• An April 2021 Israel study posted on medRxiv reported “the overall estimated level of protection from prior SARS-CoV-2 infection for documented infection is 94.8%; hospitalization 94.1%; and severe illness 96·4%. Our results question the need to vaccinate previously-infected individuals.”10

  • Another April 2021 study posted on the preprint server BioRxiv concluded that “following a typical case of mild COVID-19, SARS-CoV-2-specific CD8+ T cells not only persist but continuously differentiate in a coordinated fashion well into convalescence, into a state characteristic of long-lived, self-renewing memory.”11

  • A May 2021 Nature article found SARS-CoV-2 infection induces long-lived bone marrow plasma cells, which are a crucial source of protective antibodies. Even after a mild infection, anti-SARS-CoV-2 spike protein antibodies were detectable beyond 11 months post-infection. They conclude, “Overall, our results indicate that mild infection with SARS-CoV-2 induces robust antigen-specific, long-lived humoral immune memory in humans.”12

  • A May 2021 study in E Clinical Medicine found “antibody detection is possible for almost a year post-natural infection of COVID-19.” According to the authors, “Based on current evidence, we hypothesize that antibodies to both S and N-proteins after natural infection may persist for longer than previously thought, thereby providing evidence of sustainability that may influence post-pandemic planning.”13

  • A June 2021 Nature article points out that “Wang et al. show that, between 6 and 12 months after infection, the concentration of neutralizing antibodies remains unchanged. That the acute immune reaction extends even beyond six months is suggested by the authors’ analysis of SARS-CoV-2-specific memory B cells in the blood of the convalescent individuals over the course of the year. These memory B cells continuously enhance the reactivity of their SARS-CoV-2-specific antibodies through a process known as somatic hypermutation. The good news is that the evidence thus far predicts that infection with SARS-CoV-2 induces long-term immunity in most individuals.”14

  • Another June Nature paper concluded that “In the absence of vaccination antibody reactivity [to the receptor-binding domain (RBD) of SARS-CoV-2], neutralizing activity and the number of RBD-specific memory B cells remain relatively stable from 6 to 12 months.” According to the authors, the data suggest “immunity in convalescent individuals will be very long-lasting.”15

  • Lastly, Cure-Hub data confirm that “while COVID shots can generate higher antibody levels than natural infection, this does not mean vaccine-induced immunity is more protective. Importantly, natural immunity confers much wider protection as your body recognizes all five proteins of the virus and not just one. With the COVID vaccine, your body only recognizes one of these proteins, the spike protein. In addition, vaccination of convalescent subjects could be risky: more systemic adverse events are observed in convalescent subjects than in naïve subjects after the first dose of vaccine. Vaccination may decrease the ability to respond to future variants. It could also have a non-specific effect of remodeling the innate immune response by decreasing the potential response to other viruses or cancers and by modifying the course of inflammatory and autoimmune diseases.”16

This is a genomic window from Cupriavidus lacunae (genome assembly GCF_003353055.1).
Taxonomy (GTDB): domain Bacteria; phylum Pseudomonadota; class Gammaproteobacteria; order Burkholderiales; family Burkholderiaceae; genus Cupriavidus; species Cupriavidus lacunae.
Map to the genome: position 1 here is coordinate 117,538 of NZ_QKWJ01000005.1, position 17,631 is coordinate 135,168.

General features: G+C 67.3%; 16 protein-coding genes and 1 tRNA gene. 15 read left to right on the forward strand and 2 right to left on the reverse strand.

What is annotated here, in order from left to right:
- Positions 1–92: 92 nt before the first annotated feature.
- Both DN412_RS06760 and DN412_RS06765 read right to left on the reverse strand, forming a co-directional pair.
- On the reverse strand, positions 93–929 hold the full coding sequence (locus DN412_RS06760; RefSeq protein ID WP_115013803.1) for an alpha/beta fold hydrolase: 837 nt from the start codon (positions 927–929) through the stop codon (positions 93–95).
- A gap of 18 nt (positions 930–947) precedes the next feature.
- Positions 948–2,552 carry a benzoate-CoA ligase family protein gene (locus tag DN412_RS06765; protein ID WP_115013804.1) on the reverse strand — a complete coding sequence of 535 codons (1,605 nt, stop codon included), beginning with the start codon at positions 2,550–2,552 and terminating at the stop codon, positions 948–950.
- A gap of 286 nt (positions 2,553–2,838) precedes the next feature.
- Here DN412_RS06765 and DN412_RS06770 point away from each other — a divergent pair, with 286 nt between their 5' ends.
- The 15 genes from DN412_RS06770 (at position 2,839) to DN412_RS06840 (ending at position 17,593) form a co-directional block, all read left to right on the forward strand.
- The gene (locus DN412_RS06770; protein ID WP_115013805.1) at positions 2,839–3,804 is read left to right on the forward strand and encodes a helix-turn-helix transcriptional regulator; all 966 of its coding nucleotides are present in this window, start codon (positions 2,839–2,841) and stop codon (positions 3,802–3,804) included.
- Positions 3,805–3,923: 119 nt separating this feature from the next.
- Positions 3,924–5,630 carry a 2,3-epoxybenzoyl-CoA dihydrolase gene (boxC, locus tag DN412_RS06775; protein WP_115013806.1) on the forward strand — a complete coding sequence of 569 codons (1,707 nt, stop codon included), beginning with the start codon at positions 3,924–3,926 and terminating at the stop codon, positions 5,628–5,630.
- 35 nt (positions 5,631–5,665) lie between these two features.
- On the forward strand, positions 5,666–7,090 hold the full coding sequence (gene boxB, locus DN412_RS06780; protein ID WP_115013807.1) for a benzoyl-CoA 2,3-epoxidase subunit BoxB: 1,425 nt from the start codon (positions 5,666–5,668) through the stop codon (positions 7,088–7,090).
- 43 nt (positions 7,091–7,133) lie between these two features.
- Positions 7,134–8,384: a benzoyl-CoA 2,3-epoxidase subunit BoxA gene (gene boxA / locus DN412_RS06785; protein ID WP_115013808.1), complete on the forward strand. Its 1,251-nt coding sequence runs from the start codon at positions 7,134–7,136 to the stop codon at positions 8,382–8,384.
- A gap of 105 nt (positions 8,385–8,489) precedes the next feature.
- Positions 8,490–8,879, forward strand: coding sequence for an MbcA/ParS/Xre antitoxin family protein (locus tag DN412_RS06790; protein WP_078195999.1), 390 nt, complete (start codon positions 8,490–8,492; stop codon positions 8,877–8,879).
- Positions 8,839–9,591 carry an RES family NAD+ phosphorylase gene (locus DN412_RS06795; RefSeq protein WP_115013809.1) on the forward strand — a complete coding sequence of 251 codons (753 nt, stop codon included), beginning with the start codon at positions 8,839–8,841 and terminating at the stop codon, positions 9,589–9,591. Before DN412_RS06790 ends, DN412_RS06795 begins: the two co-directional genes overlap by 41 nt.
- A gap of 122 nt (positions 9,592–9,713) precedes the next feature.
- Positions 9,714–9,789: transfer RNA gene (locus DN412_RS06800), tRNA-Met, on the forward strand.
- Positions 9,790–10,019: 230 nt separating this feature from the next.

Mucosal Immunity

The role of mucosal immunity, which is stimulated by natural infection and not by intramuscular vaccination, is a neglected but critical aspect of the overall immunity of SARS COV-2 infection. A 2020 study in Frontiers in Immunity reported, "Almost all studies of the immune response in COVID-19 have focused exclusively on serum antibodies and systemic cell-mediated immunity, including innate responses. Secretory IgA (SIgA) antibodies are known to be effective against various pathogens, including viruses, by such mechanisms as neutralization, inhibition of adherence to and invasion of epithelial cells, agglutination, and facilitation of removal in the mucus stream. Mucosal immunity and secretory and circulating IgA antibodies play an important role in COVID-19, and it is important to elucidate this to understand in particular the asymptomatic and mild states of infection, which appear to represent the majority of cases."17

This research highlights the importance of a balanced intestinal microbiome. Thus, dietary factors and probiotics that support the intestinal mucosa and its immunological function are critically important in both the prevention and treatment of SARS-CoV-2, as well as other pathogenic organisms.

Natural Immunity Superior to Artificial Immunity

One reason natural immunity is superior to vaccine-induced immunity is that the COVID-19 virus contains several different proteins. Of the 29 SARS-CoV-2 proteins, four make up the virus’s actual structure, including the S protein. The COVID “vaccine” induces antibodies against just one of those proteins, the spike protein, and elicits no T cell immunity. When you are infected with the whole virus, you develop antibodies against all parts of the virus, plus memory T cells. This also means natural immunity offers better protection against variants, as it recognizes several parts of the virus. If there are significant alterations to the spike protein, as with the ‘Delta variant,’ vaccine-induced immunity can be evaded. Not so with natural immunity, as the other proteins are still recognized and attacked.